Sunday, July 15, 2007

Is forcing a test for Down syndrome a form of genocide?

If every women who gets pregnant must have a test to determine if the fetus has Down syndrome and the stigma attached to Down syndrome is so extreme that 90% of women who know they are carrying a child with Down syndrome abort - isn't making it mandatory that all women get this test a form of genocide? I think so.

Children are not cookies made of dough that we get to shape and decorate anyway we like. We are given a gift to raise. And too many people just don't understand what a tremendously good gift a child with Down syndrome is until they've gotten over the shock and actually come to experience it.

I was listening to this Harvard professor discuss happiness on NPR. And one of the things that struck me was that he has found that there is a genetic predisposition to happiness. There is a part of the brain that exhibits a change when a person is happy. I was wondering if they could find that people with Down syndrome have a predisposition to greater happiness because their brains are different as there is substance to the idea that people with Down syndrome are happier people.

I won't say my son is never unhappy, or not even at one time been clinically depressed - but overall he is an exceedingly happy person and when crisis strikes he bounces back very quickly. And from observing kids with Down syndrome these past 23 years plus - I'd say it is a pretty universal way of being. Now how lucky is that?

So given the real struggles we face as a family including a member with Down syndrome, wouldn't I really rather not have had to deal with Down syndrome if given a choice? An uneducated choice yes. But the person Teddy is - is all wrapped up in Down syndrome. You can't separate out those parts of him - take them away- and leave behind the person who is Teddy. I think he has unique gifts to give to the world that we would no longer have. He would be just a shell of the person he is today.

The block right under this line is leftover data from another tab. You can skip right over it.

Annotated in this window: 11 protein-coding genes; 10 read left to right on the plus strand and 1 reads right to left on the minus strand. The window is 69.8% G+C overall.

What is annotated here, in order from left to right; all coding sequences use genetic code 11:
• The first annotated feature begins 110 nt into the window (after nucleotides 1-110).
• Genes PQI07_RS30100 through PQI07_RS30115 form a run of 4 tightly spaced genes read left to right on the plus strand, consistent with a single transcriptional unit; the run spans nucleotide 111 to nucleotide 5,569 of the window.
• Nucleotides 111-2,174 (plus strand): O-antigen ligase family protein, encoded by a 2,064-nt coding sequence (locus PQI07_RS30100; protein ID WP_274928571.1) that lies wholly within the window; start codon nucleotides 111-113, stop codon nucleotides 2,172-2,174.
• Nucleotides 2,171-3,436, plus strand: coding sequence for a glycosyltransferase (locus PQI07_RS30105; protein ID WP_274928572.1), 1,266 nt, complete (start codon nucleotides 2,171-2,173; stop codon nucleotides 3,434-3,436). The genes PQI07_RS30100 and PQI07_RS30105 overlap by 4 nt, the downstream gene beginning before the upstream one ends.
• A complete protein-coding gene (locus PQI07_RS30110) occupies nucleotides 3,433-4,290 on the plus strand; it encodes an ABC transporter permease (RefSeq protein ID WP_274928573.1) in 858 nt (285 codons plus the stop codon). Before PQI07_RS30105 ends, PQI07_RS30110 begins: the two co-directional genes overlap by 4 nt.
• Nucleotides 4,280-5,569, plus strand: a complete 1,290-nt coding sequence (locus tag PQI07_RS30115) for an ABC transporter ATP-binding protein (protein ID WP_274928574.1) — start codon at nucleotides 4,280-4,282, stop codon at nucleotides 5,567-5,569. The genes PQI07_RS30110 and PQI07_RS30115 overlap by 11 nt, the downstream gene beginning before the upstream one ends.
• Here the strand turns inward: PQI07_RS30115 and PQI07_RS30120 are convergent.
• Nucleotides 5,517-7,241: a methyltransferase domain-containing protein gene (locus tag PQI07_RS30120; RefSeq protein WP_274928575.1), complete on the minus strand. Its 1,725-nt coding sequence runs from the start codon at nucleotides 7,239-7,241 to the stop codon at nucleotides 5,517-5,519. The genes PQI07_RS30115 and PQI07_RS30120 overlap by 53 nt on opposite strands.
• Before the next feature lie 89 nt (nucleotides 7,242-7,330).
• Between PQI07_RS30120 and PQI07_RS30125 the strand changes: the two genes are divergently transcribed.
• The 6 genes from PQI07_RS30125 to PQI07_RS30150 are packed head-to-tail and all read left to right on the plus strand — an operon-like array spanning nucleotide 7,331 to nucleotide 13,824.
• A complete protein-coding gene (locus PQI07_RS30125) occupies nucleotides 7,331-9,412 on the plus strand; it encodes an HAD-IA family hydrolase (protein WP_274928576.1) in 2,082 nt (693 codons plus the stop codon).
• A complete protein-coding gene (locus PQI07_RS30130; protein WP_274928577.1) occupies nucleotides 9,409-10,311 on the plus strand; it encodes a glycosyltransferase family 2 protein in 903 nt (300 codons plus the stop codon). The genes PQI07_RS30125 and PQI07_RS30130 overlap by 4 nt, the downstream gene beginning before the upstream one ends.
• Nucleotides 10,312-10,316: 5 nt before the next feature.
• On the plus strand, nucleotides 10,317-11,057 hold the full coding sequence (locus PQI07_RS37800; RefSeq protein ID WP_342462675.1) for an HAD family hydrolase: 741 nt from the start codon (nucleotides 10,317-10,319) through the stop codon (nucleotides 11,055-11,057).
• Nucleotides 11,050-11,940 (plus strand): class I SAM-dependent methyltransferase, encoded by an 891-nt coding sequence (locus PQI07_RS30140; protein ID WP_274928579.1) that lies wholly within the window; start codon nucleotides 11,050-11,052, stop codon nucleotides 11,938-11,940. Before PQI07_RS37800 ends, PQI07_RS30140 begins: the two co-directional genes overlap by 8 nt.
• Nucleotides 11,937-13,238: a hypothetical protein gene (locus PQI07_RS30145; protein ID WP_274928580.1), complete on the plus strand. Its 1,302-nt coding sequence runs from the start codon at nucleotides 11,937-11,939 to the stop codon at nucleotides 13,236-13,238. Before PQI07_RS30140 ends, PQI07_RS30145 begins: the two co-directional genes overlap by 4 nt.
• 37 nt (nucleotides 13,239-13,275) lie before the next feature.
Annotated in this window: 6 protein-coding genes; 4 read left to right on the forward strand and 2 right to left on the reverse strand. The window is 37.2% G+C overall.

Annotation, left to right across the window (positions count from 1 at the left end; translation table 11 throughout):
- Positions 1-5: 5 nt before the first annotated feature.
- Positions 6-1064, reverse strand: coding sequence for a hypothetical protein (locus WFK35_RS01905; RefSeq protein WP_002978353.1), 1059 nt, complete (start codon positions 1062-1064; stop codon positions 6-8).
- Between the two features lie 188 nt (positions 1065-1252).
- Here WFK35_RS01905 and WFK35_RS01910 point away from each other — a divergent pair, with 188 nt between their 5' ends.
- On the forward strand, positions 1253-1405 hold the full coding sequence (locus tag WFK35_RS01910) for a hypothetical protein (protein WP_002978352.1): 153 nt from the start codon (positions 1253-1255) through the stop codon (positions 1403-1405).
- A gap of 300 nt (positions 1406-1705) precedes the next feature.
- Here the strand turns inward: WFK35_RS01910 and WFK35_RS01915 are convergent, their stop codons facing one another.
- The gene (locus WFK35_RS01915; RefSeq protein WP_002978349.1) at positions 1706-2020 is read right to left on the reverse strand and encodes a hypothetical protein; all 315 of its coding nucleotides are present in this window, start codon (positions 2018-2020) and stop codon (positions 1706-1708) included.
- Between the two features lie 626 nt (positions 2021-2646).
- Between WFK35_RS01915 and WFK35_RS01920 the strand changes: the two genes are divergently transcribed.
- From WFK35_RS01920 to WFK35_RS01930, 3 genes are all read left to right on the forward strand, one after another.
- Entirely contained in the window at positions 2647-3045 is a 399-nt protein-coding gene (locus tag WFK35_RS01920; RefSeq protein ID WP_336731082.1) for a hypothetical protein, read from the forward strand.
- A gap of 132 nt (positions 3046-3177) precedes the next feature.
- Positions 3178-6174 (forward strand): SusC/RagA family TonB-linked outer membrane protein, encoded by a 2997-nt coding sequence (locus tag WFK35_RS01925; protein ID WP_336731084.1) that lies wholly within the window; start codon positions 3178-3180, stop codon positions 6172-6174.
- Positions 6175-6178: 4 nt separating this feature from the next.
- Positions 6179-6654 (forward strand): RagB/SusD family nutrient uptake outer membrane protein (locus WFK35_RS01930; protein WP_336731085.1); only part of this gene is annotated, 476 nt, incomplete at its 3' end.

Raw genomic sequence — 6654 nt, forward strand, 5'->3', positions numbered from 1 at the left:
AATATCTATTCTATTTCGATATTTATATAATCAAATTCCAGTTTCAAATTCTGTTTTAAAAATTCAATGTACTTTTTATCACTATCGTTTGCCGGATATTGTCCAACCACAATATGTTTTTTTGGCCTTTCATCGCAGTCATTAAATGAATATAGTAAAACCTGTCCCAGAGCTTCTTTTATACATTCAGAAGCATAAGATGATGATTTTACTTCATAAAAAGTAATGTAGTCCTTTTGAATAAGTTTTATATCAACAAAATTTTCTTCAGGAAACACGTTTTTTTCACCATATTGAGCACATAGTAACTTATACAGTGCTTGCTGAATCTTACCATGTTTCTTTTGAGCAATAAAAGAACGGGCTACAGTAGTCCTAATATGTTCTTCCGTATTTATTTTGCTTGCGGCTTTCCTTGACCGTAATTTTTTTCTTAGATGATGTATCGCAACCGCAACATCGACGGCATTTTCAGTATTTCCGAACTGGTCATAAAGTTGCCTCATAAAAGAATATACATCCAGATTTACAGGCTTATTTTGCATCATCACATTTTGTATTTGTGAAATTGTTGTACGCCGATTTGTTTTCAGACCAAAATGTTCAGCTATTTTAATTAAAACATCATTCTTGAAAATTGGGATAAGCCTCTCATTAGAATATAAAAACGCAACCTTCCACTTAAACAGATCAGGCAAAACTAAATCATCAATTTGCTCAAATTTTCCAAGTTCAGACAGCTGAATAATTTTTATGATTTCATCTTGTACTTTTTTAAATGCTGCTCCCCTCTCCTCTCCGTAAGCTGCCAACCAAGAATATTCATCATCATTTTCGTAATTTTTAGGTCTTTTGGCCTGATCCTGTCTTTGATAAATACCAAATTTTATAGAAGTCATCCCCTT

So why wouldn't that be OK? He'd probably be just as extraordinary, just in different ways. But I think we need what he gives. He makes sure people remember what is important. His most extraordinary gift seems to be to help people feel good about themselves. It was a gift I saw when he was just a toddler, and became most apparent other parents requested their kids be in the same class as Teddy in elementary school. I'll always remember the mom who said that her daughter felt so much better about herself because of seeing how Teddy was happy being who he was.

Accepting everything life throws at you and still continuing on with a smile (after a few minutes of anger/sorrow) is something I wish I could do better. Teddy forgives more quickly and completely than I can ever imagine doing. I simmer and rage and rarely completely forget. He just has a momentary explosion and carries on.

Teddy is unique. He is not just about Down syndrome. But there are certain characteristics - positive characteristic that are so prevalent among people with Down syndrome that they cannot be denied - or can they - thru genocide?

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